It was a beautiful day, and I was in good spirits, chatting and joking with the cashier, appreciating the puffy clouds in the sky as I headed into the parking lot with my grocery-laden cart, and enjoying a quick, bumpy ride on the shopping cart as it rolled toward my car, which was strategically parked next to the “cart corral,” so I could have a longer coast, and easily stash the gravity-powered vehicle at ride’s end.

Whenever the opportunity presents itself I hop onto the back of a grocery shopping cart and ride it in the parking lot, unmindful of enviously gawking kids and adults. I seek and appreciate the little thrill that makes me smile. Whether in the mark-down section, at the register, or in the parking lot, I look for the lagniappe in every day, and find it in everyday opportunities and actions.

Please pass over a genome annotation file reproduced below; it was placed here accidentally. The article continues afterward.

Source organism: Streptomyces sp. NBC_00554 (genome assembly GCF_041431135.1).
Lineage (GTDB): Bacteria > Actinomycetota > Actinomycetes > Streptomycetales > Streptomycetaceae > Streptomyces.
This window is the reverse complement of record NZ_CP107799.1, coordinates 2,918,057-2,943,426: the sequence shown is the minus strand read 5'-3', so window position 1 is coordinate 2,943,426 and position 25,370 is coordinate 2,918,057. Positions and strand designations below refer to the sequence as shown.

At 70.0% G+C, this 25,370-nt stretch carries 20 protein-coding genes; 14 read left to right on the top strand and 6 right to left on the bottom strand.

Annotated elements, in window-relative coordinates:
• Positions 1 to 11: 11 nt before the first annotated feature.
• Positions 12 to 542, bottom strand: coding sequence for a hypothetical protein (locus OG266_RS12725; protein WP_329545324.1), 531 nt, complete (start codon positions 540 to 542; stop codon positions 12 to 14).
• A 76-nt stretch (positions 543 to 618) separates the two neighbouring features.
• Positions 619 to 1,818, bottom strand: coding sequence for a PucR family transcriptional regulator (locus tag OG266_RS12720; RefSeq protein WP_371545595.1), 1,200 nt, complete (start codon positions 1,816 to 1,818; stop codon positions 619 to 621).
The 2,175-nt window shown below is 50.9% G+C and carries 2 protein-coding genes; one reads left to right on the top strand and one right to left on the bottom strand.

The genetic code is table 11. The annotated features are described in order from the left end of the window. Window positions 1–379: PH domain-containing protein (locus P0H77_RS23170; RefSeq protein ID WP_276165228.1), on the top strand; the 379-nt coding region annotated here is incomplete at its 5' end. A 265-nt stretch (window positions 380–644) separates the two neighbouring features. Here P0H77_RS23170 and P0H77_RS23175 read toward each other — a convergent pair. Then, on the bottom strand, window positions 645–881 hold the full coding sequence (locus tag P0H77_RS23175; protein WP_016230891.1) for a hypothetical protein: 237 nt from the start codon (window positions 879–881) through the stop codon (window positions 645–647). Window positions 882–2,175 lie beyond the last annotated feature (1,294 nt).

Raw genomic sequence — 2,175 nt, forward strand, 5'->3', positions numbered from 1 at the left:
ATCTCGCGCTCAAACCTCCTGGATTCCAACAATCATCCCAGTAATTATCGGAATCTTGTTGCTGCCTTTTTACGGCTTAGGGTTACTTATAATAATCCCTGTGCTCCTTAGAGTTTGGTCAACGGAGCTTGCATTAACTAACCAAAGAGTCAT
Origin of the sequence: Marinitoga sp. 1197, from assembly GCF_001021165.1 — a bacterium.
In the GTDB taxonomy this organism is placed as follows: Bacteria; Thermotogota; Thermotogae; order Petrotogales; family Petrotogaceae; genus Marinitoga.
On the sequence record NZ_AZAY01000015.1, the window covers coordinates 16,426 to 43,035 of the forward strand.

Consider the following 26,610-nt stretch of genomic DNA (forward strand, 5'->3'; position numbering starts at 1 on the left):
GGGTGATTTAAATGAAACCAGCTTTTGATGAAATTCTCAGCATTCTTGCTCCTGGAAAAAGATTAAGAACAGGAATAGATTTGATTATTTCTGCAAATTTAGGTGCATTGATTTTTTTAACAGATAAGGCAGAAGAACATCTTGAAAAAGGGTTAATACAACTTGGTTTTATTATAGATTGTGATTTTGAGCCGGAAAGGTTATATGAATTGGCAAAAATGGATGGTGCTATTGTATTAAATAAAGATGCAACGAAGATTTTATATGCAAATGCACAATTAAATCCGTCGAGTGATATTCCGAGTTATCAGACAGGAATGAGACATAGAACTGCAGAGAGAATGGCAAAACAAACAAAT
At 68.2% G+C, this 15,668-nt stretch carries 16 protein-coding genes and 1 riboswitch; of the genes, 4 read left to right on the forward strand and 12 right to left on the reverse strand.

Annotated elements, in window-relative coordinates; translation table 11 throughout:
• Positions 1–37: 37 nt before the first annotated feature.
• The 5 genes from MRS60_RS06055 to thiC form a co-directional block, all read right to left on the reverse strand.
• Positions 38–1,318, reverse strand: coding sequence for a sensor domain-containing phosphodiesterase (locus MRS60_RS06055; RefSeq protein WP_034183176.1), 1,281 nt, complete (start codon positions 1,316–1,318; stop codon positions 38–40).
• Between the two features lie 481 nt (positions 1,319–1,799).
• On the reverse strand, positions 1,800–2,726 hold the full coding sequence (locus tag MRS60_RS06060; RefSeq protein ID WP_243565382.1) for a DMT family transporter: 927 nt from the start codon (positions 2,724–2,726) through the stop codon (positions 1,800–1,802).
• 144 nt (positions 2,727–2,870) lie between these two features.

When I arrived home, my younger daughter, Laurel, came into the kitchen to help put away the groceries. As expected, she was curious about my bargain purchase. “Get a spoon,” I instructed as I opened the seal on the bottle. I squirted a pile of Crème de Coco onto her spoon, and onto another for myself. Doubtful eyebrow raised, Laurel lifted the spoon to her mouth, tasted, and smiled. It felt sinfully indulgent to be eating this sweet, creamy, high-fat treat before lunch, standing there at the kitchen counter, licking our utensils, with Laurel noting that, “Sometimes, you just have to eat the good stuff off the spoon.”